Never too little…

From time to time we can get overwhelmed with the constant great needs that we become aware of, and when faced with our limited resources ask whether it is doing any good.
Over a year ago a man stopped by my office and dropped off a paper sack with two pair of socks and a winter hat. He apologized for not being able to do more\, he had stopped at the dollar store and seen them on sale and figured he could help someone else. I know the individual to whom the hat and the socks were given and they replaced threadbare ones that were not warm enough to stave off the cold. The gift that was given was a blessing to both. The donor on limited income knew he had helped someone and felt a pride in being able to give. The recipient was gifted with warmer clothing and the knowledge that others care about him and his situation. He was not an object of scorn or derision but a person to be helped.

The story goes that a couple and their children went for a walk on the beach at the ocean after the tide had gone out. And they saw starfish caught in the tidal pools that were drying up in the sun. As they walked they would pick up a starfish and gently toss them back into the receding ocean . A man can behind them and at one point pointed out that there are hundreds of miles and beach and thousands of starfish and what they were doing would not really matter. The young son ran ahead, picked up a starfish and threw it back into the surf. He smiled at the stranger and said simply “It matters to that one!”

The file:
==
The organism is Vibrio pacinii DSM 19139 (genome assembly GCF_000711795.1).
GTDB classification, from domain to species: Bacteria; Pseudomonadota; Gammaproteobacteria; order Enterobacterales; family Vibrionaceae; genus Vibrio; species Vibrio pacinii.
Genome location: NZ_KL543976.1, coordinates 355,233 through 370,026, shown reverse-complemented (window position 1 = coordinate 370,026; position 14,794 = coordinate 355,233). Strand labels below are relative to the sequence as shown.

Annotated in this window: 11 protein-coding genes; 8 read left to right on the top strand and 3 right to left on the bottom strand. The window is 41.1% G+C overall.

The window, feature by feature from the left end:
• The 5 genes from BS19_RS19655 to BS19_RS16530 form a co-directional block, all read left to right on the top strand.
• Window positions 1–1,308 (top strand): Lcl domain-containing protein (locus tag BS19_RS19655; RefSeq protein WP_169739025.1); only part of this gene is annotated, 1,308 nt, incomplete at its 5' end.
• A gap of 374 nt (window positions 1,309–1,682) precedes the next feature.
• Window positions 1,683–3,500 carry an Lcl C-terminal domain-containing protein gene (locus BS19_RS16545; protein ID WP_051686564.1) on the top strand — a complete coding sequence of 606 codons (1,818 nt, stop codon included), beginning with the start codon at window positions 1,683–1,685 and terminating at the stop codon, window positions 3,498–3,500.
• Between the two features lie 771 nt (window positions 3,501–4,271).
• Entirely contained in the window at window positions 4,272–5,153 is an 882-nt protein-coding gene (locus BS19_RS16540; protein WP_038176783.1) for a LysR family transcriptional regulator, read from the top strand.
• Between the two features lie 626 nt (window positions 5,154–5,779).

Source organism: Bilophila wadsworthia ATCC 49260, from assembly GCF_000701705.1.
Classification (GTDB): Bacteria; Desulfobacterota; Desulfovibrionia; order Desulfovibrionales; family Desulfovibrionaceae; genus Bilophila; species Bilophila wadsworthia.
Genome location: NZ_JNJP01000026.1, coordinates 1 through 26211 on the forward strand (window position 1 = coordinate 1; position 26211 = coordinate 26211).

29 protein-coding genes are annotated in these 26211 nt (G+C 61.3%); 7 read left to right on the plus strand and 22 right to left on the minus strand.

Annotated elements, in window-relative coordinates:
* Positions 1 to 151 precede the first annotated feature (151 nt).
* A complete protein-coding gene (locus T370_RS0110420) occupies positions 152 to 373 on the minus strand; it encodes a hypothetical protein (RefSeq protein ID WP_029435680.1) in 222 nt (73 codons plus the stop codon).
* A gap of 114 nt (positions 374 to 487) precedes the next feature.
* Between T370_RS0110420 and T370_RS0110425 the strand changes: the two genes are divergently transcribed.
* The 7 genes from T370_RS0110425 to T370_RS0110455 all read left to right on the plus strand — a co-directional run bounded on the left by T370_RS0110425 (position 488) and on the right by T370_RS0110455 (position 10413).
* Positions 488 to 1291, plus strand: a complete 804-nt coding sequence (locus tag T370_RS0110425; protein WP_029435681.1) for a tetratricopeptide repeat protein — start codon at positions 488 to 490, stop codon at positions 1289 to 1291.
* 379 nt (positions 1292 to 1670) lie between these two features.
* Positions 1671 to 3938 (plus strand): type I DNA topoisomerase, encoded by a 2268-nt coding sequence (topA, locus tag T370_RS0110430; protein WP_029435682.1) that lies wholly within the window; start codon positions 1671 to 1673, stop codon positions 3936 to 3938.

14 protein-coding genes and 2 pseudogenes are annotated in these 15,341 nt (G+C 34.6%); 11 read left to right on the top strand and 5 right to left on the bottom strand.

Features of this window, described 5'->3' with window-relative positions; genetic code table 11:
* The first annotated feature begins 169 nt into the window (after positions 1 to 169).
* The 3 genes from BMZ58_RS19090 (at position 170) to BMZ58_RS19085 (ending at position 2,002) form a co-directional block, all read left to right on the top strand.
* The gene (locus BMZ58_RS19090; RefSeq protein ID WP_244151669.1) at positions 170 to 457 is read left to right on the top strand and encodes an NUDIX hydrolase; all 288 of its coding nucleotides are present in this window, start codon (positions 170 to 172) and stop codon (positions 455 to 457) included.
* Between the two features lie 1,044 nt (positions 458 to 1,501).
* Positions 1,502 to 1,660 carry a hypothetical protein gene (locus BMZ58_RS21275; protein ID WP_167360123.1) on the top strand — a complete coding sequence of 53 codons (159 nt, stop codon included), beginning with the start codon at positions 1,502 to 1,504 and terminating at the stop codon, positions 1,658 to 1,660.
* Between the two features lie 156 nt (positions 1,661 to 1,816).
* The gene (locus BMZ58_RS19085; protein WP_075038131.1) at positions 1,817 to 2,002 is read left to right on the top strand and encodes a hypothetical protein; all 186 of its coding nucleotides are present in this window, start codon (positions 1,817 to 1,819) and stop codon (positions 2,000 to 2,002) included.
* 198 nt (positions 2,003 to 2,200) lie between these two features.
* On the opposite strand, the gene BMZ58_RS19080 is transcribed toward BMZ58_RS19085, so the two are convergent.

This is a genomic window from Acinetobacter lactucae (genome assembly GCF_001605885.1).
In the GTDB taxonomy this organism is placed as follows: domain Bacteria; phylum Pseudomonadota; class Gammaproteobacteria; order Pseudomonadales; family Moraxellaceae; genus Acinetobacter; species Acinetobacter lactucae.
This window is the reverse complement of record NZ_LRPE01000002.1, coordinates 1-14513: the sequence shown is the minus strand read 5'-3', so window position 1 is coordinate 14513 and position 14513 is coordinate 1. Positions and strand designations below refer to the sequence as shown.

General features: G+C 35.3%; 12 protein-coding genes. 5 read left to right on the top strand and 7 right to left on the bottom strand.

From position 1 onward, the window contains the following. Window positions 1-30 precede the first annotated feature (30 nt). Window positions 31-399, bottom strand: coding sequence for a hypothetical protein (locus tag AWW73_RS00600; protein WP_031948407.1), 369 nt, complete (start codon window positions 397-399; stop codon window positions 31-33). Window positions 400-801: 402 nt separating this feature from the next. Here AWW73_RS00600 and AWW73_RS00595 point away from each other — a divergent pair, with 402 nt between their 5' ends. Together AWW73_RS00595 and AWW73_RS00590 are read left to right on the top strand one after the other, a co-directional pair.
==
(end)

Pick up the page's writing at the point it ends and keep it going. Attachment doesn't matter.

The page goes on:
As we approach Thanksgiving and the Christmas let us remember to help a little as we are able. Let is never forget the good that we can do even if it seems too little. Your too little when added to my too little and to other people’s donation can provide significant help to others and in the economy of God it becomes a blessing to us as well.

About don

The Rev Don Hill is an Episcopal priest, rail fan and writer. He and his wife the Rev. Dr. Nancy Woodworth-Hill are currently Co-Pastors of St Paul's Episcopal Church, Jeffersonville IN, in the Diocese of Indianapolis. They also work as parish consultants in Appreciative Inquiry, strategic planning and spirituality development for parishes and vestries.
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